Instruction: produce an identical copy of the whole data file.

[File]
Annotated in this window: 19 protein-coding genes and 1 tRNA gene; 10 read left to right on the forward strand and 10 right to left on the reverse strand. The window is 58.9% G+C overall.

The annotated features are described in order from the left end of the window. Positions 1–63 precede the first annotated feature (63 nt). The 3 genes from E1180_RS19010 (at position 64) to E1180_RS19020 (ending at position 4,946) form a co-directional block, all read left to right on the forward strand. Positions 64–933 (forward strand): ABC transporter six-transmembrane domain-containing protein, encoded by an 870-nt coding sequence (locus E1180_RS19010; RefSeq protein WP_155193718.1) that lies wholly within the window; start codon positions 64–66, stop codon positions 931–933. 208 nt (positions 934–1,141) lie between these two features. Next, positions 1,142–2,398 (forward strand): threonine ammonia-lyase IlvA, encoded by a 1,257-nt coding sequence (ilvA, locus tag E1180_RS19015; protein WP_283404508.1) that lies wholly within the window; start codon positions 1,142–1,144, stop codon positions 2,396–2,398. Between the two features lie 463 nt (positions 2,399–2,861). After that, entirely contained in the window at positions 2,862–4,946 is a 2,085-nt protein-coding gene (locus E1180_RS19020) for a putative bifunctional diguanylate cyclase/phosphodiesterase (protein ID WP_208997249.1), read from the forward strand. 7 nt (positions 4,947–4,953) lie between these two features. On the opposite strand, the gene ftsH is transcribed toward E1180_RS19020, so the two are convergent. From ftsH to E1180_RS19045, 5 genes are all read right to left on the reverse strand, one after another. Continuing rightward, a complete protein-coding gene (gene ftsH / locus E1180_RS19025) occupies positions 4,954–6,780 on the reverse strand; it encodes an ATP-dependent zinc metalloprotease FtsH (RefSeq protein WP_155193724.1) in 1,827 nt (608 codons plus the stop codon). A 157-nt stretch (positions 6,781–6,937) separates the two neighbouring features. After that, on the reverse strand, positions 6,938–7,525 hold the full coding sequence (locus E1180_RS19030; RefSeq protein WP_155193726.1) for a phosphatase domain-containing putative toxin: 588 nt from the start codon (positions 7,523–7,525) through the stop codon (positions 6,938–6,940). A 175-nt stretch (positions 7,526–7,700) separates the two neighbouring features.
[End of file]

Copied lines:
Annotated in this window: 19 protein-coding genes and 1 tRNA gene; 10 read left to right on the forward strand and 10 right to left on the reverse strand. The window is 58.9% G+C overall.

The annotated features are described in order from the left end of the window. Positions 1–63 precede the first annotated feature (63 nt). The 3 genes from E1180_RS19010 (at position 64) to E1180_RS19020 (ending at position 4,946) form a co-directional block, all read left to right on the forward strand. Positions 64–933 (forward strand): ABC transporter six-transmembrane domain-containing protein, encoded by an 870-nt coding sequence (locus E1180_RS19010; RefSeq protein WP_155193718.1) that lies wholly within the window; start codon positions 64–66, stop codon positions 931–933. 208 nt (positions 934–1,141) lie between these two features. Next, positions 1,142–2,398 (forward strand): threonine ammonia-lyase IlvA, encoded by a 1,257-nt coding sequence (ilvA, locus tag E1180_RS19015; protein WP_283404508.1) that lies wholly within the window; start codon positions 1,142–1,144, stop codon positions 2,396–2,398. Between the two features lie 463 nt (positions 2,399–2,861). After that, entirely contained in the window at positions 2,862–4,946 is a 2,085-nt protein-coding gene (locus E1180_RS19020) for a putative bifunctional diguanylate cyclase/phosphodiesterase (protein ID WP_208997249.1), read from the forward strand. 7 nt (positions 4,947–4,953) lie between these two features. On the opposite strand, the gene ftsH is transcribed toward E1180_RS19020, so the two are convergent. From ftsH to E1180_RS19045, 5 genes are all read right to left on the reverse strand, one after another. Continuing rightward, a complete protein-coding gene (gene ftsH / locus E1180_RS19025) occupies positions 4,954–6,780 on the reverse strand; it encodes an ATP-dependent zinc metalloprotease FtsH (RefSeq protein WP_155193724.1) in 1,827 nt (608 codons plus the stop codon). A 157-nt stretch (positions 6,781–6,937) separates the two neighbouring features. After that, on the reverse strand, positions 6,938–7,525 hold the full coding sequence (locus E1180_RS19030; RefSeq protein WP_155193726.1) for a phosphatase domain-containing putative toxin: 588 nt from the start codon (positions 7,523–7,525) through the stop codon (positions 6,938–6,940). A 175-nt stretch (positions 7,526–7,700) separates the two neighbouring features.